Last Tuesday Kate Pringle gave a reading at The Poetry Center at SF State and I couldn't make it because I work Tuesday nights, but afterwards Kate and Suzanne Stein came into the restaurant and sat at the bar and watched baseball and talked about the reading and of course I asked them how it went and Suzanne had nothing but great things to say and one of the comments Suzanne made was that the reading gave her a whole new way of reading Kate's work -- that she saw the reading as a means of instructing Kate's readers. Kate seemed a little baffled by this and I read her bafflement as a slight worry that perhaps people didn't know how to read her work and needed help. But that wasn't the case.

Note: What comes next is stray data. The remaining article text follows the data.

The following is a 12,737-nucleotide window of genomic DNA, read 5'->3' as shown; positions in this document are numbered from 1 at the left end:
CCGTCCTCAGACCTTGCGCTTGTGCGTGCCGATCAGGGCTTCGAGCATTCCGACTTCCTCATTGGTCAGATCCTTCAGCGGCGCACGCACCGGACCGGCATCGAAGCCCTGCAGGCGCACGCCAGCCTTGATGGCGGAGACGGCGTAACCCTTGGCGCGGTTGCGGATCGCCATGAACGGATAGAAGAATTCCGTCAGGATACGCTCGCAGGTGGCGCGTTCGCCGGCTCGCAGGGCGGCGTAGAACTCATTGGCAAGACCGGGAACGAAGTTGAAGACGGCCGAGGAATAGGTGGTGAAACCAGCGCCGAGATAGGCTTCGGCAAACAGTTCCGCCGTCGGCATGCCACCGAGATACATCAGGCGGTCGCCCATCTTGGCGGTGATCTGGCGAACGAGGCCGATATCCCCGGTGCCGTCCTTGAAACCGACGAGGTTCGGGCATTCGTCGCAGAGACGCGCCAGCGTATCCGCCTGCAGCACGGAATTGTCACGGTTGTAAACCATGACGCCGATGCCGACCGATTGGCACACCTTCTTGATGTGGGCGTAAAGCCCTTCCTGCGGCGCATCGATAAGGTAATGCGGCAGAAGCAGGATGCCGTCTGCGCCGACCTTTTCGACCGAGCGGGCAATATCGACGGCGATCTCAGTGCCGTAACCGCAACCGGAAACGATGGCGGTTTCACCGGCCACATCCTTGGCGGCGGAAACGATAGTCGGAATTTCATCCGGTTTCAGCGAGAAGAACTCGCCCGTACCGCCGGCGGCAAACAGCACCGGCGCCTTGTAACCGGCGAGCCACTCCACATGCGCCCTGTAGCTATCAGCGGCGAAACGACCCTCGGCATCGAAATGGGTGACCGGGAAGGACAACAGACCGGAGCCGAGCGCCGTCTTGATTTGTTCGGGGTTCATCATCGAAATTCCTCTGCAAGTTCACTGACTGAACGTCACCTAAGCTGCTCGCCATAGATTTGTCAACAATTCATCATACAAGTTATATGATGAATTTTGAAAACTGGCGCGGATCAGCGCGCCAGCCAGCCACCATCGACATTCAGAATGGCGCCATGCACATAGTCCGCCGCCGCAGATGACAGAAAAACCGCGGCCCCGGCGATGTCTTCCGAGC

That night Kate let me read the poems she read. She handed me the stack of papers she read from. There was a little numbering system on the pages. I wasn't reading entire poems from beginning to end but mostly she had chosen fragments of longer pieces and arranged these fragments of different pieces carefully alongside each other. The first and last pieces were from a series that used a kind of textbook language to discuss domestic issues. This text because it's aesthetic was a non-aesthetic prose would probably be the "easiest" kind of language to hear and it worked as a frame for all the other work. The fact that the reading closed with a second fragment from the piece let the reader know that she had done the right thing in choosing that frame. Everything I read after this initial piece I was negotiating against this commentary on the domestic, though many of the other pieces on their own would seemingly have no relationship to this first piece. The arrangement created a conversation for these fragments to have with one another. I understood what Suzanne meant now. The arrangement was a kind of instruction to the reader and in a sense the arrangement and fragmentation of these pieces became a new piece in itself. I was charmed by that idea. Kate's reading reminded me of a reading Lyn Hejinean gave at Villanova University outside Philadelphia a few years ago. She had in front of her on the podium many of her books of poetry and criticism and all of these books had many post-its hanging out of them. Once she started the reading she went seamlessly in and out of poems and essays so that a portion of My Life was read against a paragraph from an essay etc., never staying with one work very long before parsing it to another fragment from another work. I was blown away by the reading because the DJ-esque sampling gave the reader in a short amount of time a real idea of the breadth of Hejinean's work. It seemed to me like the poet herself was taking stock of her entire project. And it made the listener gain perspective on how the author herself views the work.